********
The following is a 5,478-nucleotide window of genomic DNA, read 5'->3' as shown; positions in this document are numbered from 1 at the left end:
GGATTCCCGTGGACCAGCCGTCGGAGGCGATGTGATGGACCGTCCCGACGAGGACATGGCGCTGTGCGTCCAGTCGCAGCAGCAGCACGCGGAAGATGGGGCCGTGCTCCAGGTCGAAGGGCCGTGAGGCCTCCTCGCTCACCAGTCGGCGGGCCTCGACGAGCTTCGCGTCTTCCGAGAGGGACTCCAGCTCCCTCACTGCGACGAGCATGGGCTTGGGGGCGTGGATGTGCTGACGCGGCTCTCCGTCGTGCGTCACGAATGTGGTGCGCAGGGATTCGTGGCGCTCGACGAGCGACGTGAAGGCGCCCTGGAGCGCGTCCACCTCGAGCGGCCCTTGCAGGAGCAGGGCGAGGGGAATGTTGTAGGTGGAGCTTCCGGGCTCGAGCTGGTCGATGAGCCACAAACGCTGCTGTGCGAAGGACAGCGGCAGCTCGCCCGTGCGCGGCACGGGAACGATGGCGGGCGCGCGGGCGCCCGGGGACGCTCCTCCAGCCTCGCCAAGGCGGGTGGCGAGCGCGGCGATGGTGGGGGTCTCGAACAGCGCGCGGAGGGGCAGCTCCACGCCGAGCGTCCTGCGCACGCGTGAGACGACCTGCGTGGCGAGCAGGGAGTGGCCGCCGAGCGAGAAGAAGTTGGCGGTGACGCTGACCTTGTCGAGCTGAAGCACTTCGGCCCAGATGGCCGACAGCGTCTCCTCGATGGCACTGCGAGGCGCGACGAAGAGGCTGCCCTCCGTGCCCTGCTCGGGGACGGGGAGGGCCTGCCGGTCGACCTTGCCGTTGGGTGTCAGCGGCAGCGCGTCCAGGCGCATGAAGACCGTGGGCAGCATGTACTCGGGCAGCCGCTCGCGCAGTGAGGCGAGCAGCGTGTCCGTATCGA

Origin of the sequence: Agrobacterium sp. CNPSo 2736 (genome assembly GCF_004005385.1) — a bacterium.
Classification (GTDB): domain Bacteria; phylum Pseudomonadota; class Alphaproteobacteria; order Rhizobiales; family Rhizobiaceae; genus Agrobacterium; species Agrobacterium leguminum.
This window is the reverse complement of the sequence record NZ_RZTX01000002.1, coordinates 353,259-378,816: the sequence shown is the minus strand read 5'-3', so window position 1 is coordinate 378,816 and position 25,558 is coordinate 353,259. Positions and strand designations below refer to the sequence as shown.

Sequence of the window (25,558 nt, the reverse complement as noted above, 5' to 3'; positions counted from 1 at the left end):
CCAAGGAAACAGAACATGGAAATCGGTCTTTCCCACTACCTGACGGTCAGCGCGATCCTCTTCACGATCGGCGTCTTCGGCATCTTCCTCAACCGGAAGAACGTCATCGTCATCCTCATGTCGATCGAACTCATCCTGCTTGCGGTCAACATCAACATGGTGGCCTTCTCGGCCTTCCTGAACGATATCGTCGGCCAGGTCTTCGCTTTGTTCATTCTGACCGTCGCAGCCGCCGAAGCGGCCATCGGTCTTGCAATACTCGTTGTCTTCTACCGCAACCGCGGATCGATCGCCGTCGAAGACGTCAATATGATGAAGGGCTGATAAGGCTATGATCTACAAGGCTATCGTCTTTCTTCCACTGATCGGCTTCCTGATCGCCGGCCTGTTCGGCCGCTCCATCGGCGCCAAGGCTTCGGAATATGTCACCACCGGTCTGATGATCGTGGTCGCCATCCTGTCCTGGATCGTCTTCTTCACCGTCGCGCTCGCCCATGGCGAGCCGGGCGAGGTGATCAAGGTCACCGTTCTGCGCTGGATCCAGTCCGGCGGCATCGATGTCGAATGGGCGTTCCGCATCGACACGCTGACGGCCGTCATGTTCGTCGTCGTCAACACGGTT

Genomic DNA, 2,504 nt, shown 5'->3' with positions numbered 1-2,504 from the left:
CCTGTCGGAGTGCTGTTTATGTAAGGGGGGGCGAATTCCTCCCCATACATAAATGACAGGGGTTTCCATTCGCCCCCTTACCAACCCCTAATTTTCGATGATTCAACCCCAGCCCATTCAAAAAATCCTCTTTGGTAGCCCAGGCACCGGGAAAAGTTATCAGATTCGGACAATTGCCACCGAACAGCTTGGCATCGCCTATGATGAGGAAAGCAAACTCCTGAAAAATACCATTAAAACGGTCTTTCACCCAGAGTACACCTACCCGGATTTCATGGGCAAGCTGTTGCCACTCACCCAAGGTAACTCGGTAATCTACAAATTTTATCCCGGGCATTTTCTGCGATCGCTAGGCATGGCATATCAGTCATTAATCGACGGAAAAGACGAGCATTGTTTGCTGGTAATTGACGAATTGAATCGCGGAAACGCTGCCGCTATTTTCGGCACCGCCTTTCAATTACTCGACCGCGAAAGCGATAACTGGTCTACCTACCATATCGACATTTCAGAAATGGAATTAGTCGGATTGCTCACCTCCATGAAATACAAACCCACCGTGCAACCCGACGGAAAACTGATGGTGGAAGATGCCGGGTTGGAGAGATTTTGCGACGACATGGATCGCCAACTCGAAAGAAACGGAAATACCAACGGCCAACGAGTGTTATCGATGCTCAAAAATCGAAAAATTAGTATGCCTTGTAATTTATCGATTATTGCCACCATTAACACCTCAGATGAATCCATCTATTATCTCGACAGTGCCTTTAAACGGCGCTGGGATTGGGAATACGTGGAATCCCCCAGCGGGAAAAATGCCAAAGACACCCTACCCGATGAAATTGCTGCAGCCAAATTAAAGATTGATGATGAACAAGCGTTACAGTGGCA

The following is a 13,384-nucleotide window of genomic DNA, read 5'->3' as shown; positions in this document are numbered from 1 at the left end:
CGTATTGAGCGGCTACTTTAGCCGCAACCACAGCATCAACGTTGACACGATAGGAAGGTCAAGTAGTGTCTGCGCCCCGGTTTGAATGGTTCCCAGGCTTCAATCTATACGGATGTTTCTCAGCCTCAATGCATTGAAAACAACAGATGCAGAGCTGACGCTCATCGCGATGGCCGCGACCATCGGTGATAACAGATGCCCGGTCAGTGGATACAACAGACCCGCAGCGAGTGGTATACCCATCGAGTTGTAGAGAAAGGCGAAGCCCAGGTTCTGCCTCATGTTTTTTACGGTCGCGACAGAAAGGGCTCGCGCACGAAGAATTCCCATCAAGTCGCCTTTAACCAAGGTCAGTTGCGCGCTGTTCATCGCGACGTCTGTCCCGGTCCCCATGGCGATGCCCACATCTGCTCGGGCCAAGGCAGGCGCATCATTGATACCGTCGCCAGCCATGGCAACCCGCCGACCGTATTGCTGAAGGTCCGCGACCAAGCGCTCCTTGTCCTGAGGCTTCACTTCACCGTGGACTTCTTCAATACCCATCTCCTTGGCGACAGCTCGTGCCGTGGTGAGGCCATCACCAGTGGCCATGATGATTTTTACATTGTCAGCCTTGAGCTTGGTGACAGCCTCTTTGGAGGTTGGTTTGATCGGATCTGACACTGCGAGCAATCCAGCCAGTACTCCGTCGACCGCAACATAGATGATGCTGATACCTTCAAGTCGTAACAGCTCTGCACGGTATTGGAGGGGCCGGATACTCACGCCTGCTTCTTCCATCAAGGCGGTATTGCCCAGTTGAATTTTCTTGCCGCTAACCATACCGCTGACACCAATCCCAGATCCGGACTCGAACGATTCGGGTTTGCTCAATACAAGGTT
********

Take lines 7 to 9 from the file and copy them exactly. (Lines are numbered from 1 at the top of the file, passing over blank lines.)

CCAAGGAAACAGAACATGGAAATCGGTCTTTCCCACTACCTGACGGTCAGCGCGATCCTCTTCACGATCGGCGTCTTCGGCATCTTCCTCAACCGGAAGAACGTCATCGTCATCCTCATGTCGATCGAACTCATCCTGCTTGCGGTCAACATCAACATGGTGGCCTTCTCGGCCTTCCTGAACGATATCGTCGGCCAGGTCTTCGCTTTGTTCATTCTGACCGTCGCAGCCGCCGAAGCGGCCATCGGTCTTGCAATACTCGTTGTCTTCTACCGCAACCGCGGATCGATCGCCGTCGAAGACGTCAATATGATGAAGGGCTGATAAGGCTATGATCTACAAGGCTATCGTCTTTCTTCCACTGATCGGCTTCCTGATCGCCGGCCTGTTCGGCCGCTCCATCGGCGCCAAGGCTTCGGAATATGTCACCACCGGTCTGATGATCGTGGTCGCCATCCTGTCCTGGATCGTCTTCTTCACCGTCGCGCTCGCCCATGGCGAGCCGGGCGAGGTGATCAAGGTCACCGTTCTGCGCTGGATCCAGTCCGGCGGCATCGATGTCGAATGGGCGTTCCGCATCGACACGCTGACGGCCGTCATGTTCGTCGTCGTCAACACGGTT

Genomic DNA, 2,504 nt, shown 5'->3' with positions numbered 1-2,504 from the left:
CCTGTCGGAGTGCTGTTTATGTAAGGGGGGGCGAATTCCTCCCCATACATAAATGACAGGGGTTTCCATTCGCCCCCTTACCAACCCCTAATTTTCGATGATTCAACCCCAGCCCATTCAAAAAATCCTCTTTGGTAGCCCAGGCACCGGGAAAAGTTATCAGATTCGGACAATTGCCACCGAACAGCTTGGCATCGCCTATGATGAGGAAAGCAAACTCCTGAAAAATACCATTAAAACGGTCTTTCACCCAGAGTACACCTACCCGGATTTCATGGGCAAGCTGTTGCCACTCACCCAAGGTAACTCGGTAATCTACAAATTTTATCCCGGGCATTTTCTGCGATCGCTAGGCATGGCATATCAGTCATTAATCGACGGAAAAGACGAGCATTGTTTGCTGGTAATTGACGAATTGAATCGCGGAAACGCTGCCGCTATTTTCGGCACCGCCTTTCAATTACTCGACCGCGAAAGCGATAACTGGTCTACCTACCATATCGACATTTCAGAAATGGAATTAGTCGGATTGCTCACCTCCATGAAATACAAACCCACCGTGCAACCCGACGGAAAACTGATGGTGGAAGATGCCGGGTTGGAGAGATTTTGCGACGACATGGATCGCCAACTCGAAAGAAACGGAAATACCAACGGCCAACGAGTGTTATCGATGCTCAAAAATCGAAAAATTAGTATGCCTTGTAATTTATCGATTATTGCCACCATTAACACCTCAGATGAATCCATCTATTATCTCGACAGTGCCTTTAAACGGCGCTGGGATTGGGAATACGTGGAATCCCCCAGCGGGAAAAATGCCAAAGACACCCTACCCGATGAAATTGCTGCAGCCAAATTAAAGATTGATGATGAACAAGCGTTACAGTGGCA